We learn best when we listen

 Monday, August 03, 2015
Hugh Ralston


Over the past two weeks, we have taken the time to listen in four sessions ranging from Bakersfield to Merced to the impact of the drought on the San Joaquin Valley, ranging from individual families to communities, nonprofits and the region itself.

As the final phase of a research study generously funded by the California Endowment, FRF is examining the drought's impact on our local nonprofit sector, both in the demand for services and in the ability of the sector to respond to this rolling, evolving crisis. Our goal is to identify ways that donors and funders can be effective in helping local agencies address the drought.

These four convenings offered us a chance to listen to folks on the front line, from both public and nonprofit agencies, and to dig deeper into questions that have been raised from online surveys, interviews and conversations with local leaders.

This four year drought has stressed communities and neighborhoods already grappling with systemic change -- evolution in our agricultural crops, public infrastructure struggling to cope with growth and increased demands, failure of private wells and government staff and departments adapting to both crisis and system demands. Water is a complex issue, and the drought’s impact is not surprisingly far reaching.

Needs are both immediate -- no water for some farmers, wells running dry, demand for services beyond food to needs like higher levels of family stress or abuse arising from economic disruptions or reduced wages, higher costs to access potable water to drink and use --- as well as structural and long term. Even when it rains this fall -- and it will rain again in California, the impact of the drought will continue to make its presence felt well into the future.

These convenings – in Fresno, Merced, Visalia and Bakersfield, where we are working with the Kern Community Foundation, have identified issues like how best to strengthen nonprofits in their ability to deliver their mission – not just to meet higher service demands but to be more effective in telling their story, to build collaboration between public agencies and local nonprofits so that clients understand what services are actually available, and what resources – a refrigerated truck or deeper technology platforms among others – are needed to sustain the work that only nonprofits can do.

We heard calls to tell the Valley’s story outside the Valley, which is always important, but also to help connect people in the Valley with each other, and to help those who are already doing important work sustain it. Some nonprofit staff helping those without water are themselves suffering from the same daily challenges.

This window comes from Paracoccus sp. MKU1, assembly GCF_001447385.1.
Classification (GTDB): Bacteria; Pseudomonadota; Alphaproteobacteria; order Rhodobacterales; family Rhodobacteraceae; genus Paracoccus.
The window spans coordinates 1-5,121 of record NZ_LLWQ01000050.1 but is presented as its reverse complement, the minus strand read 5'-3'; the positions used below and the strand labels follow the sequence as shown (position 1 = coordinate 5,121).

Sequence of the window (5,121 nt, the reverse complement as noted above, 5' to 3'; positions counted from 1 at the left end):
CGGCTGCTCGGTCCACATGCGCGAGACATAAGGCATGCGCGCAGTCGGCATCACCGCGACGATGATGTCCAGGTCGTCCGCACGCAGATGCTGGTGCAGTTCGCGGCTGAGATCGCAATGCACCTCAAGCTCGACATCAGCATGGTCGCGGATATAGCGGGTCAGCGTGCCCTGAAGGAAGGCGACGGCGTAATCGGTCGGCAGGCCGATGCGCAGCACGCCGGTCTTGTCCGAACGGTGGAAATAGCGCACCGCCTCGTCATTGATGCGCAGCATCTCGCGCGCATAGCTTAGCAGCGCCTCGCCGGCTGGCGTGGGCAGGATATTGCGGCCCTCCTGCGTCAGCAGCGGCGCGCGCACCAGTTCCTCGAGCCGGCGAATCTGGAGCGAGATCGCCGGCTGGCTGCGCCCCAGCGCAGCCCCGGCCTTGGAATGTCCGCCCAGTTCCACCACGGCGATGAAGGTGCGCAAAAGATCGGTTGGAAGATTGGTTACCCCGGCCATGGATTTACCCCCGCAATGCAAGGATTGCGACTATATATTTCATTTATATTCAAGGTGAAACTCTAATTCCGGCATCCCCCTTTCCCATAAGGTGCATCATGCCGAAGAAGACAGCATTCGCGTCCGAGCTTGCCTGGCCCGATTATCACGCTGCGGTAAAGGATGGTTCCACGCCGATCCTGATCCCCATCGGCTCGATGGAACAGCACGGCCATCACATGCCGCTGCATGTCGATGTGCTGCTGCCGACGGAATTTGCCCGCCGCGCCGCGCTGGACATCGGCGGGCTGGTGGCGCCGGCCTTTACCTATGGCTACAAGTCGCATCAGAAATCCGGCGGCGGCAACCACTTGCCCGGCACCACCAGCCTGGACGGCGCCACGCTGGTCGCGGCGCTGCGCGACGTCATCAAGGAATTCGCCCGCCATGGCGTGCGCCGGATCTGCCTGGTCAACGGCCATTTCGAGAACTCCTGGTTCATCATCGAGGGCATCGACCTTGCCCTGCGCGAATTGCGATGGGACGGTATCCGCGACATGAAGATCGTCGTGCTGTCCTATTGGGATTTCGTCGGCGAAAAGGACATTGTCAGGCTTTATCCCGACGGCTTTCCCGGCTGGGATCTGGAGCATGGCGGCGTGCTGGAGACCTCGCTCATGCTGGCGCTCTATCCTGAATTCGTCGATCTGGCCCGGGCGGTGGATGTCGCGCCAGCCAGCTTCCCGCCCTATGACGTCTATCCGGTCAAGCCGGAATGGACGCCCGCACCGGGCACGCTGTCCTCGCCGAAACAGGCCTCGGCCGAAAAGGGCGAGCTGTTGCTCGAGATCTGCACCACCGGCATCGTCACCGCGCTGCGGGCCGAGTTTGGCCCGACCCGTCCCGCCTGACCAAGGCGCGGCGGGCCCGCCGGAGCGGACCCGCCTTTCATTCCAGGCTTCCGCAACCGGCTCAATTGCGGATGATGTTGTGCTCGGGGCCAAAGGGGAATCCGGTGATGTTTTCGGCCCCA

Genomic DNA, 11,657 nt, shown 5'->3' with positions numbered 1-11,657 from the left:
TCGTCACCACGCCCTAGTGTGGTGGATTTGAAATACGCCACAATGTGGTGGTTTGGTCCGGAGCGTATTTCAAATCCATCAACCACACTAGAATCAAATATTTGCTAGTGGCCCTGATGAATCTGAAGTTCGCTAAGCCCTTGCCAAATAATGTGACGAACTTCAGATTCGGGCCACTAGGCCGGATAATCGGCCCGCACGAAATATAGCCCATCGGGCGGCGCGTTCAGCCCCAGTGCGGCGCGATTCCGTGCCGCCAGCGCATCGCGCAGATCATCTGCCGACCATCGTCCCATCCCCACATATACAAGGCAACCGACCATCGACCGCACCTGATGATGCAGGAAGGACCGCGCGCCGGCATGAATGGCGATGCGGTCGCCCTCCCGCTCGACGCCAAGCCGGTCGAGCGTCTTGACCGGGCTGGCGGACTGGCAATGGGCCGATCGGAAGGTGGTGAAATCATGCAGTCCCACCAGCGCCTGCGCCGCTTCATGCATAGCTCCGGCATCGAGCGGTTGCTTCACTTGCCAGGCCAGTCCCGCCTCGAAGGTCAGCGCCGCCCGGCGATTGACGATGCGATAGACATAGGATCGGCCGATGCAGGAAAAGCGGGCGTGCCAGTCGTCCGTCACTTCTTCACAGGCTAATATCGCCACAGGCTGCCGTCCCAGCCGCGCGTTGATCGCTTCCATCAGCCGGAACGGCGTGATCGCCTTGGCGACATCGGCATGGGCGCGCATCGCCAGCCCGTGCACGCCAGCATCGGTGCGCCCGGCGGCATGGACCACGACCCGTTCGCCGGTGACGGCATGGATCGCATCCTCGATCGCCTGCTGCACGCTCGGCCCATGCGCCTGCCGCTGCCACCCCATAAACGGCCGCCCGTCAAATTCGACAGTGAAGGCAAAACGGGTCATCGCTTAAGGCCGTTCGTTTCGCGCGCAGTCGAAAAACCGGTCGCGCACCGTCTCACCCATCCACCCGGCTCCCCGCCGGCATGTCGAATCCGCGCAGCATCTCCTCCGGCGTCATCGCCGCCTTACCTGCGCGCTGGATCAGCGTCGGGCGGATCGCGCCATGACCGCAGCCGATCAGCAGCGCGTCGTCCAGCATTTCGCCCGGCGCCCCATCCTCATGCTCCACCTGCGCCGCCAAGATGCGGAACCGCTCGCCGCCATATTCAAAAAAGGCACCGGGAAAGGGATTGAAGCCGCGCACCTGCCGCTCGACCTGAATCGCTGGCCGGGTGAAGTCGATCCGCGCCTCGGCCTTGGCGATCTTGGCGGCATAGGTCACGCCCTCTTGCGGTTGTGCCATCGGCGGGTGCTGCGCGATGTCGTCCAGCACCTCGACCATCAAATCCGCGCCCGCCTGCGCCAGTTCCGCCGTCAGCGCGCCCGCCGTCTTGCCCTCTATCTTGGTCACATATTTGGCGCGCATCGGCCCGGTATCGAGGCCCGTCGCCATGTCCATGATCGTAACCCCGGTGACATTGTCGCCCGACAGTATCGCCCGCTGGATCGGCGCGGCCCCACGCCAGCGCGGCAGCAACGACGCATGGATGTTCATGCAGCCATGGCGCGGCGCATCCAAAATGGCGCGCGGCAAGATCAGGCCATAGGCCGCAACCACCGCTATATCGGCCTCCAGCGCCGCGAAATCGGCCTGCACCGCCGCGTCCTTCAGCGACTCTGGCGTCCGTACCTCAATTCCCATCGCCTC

Disadvantaged communities are just that -- suffering from shortfalls in infrastructure, less access to public, private or philanthropic resources, local institutions already on a short financial leash with little room for new staff, new programs, or new innovations to change the way business is done. Many have significant levels of poverty, lack of job skills in a changing economy, or little sense of opportunity that is more prevalent in larger communities.

The drought is one more thing on the wrong side of the scale.

We plan to digest these insights and observations into strategies that can shape solutions to both the short and long term issues. We plan to share these insights in September -- not only how the philanthropic community can make strategic investments in these communities across our region, but also how donors can work with the community foundation and local agencies to ensure the drought does not also include a shortage of community willing to work together.

We believe working with others to understand the needs locally, and expanding the ability of these agencies to deliver their mission effectively is an important step in making smart and effective philanthropy work in our region. Come join us in this good work.

Best Regards,

Hugh J. Ralston
President and CEO 
(559) 226-5600 ext. 101 

Giving through the Foundation

Fresno Regional Foundation helps donors achieve their charitable goals, and we serve as a bridge connecting philanthropy to community-based organizations that provide programs and services throughout the San Joaquin Valley.

Learn more about giving through the foundation.

In this section

© 2015 Central Valley Community Foundation: 5260 North Palm Avenue, Suite 122, Fresno, CA 93704 | T (559) 226-5600 | F (559) 230-2078| Extranet

Accessibility | Guidestar Report: 77-0478025 |Site Credits| Email